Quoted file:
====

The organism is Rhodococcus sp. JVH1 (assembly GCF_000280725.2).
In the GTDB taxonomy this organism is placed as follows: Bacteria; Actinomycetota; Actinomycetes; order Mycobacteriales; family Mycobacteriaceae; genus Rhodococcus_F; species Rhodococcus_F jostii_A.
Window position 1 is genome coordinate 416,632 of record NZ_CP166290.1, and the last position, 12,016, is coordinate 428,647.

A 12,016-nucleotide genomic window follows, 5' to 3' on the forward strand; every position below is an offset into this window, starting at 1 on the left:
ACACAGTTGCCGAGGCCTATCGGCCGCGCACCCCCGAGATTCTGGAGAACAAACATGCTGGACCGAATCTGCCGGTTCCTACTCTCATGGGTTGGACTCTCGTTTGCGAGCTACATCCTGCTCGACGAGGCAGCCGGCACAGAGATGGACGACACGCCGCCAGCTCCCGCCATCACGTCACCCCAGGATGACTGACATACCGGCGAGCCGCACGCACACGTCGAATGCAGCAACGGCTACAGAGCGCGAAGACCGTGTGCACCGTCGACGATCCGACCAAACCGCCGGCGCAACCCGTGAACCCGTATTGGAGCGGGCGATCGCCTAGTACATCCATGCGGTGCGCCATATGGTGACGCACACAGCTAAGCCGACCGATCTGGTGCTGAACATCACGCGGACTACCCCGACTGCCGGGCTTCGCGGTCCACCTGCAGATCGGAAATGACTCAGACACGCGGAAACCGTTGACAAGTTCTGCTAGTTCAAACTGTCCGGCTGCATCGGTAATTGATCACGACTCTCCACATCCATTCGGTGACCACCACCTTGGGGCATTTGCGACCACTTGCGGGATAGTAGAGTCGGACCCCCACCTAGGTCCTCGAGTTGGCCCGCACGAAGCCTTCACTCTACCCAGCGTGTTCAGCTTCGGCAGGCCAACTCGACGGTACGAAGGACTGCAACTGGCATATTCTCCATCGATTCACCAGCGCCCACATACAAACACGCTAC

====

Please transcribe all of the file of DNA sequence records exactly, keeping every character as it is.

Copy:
The organism is Rhodococcus sp. JVH1 (assembly GCF_000280725.2).
In the GTDB taxonomy this organism is placed as follows: Bacteria; Actinomycetota; Actinomycetes; order Mycobacteriales; family Mycobacteriaceae; genus Rhodococcus_F; species Rhodococcus_F jostii_A.
Window position 1 is genome coordinate 416,632 of record NZ_CP166290.1, and the last position, 12,016, is coordinate 428,647.

A 12,016-nucleotide genomic window follows, 5' to 3' on the forward strand; every position below is an offset into this window, starting at 1 on the left:
ACACAGTTGCCGAGGCCTATCGGCCGCGCACCCCCGAGATTCTGGAGAACAAACATGCTGGACCGAATCTGCCGGTTCCTACTCTCATGGGTTGGACTCTCGTTTGCGAGCTACATCCTGCTCGACGAGGCAGCCGGCACAGAGATGGACGACACGCCGCCAGCTCCCGCCATCACGTCACCCCAGGATGACTGACATACCGGCGAGCCGCACGCACACGTCGAATGCAGCAACGGCTACAGAGCGCGAAGACCGTGTGCACCGTCGACGATCCGACCAAACCGCCGGCGCAACCCGTGAACCCGTATTGGAGCGGGCGATCGCCTAGTACATCCATGCGGTGCGCCATATGGTGACGCACACAGCTAAGCCGACCGATCTGGTGCTGAACATCACGCGGACTACCCCGACTGCCGGGCTTCGCGGTCCACCTGCAGATCGGAAATGACTCAGACACGCGGAAACCGTTGACAAGTTCTGCTAGTTCAAACTGTCCGGCTGCATCGGTAATTGATCACGACTCTCCACATCCATTCGGTGACCACCACCTTGGGGCATTTGCGACCACTTGCGGGATAGTAGAGTCGGACCCCCACCTAGGTCCTCGAGTTGGCCCGCACGAAGCCTTCACTCTACCCAGCGTGTTCAGCTTCGGCAGGCCAACTCGACGGTACGAAGGACTGCAACTGGCATATTCTCCATCGATTCACCAGCGCCCACATACAAACACGCTAC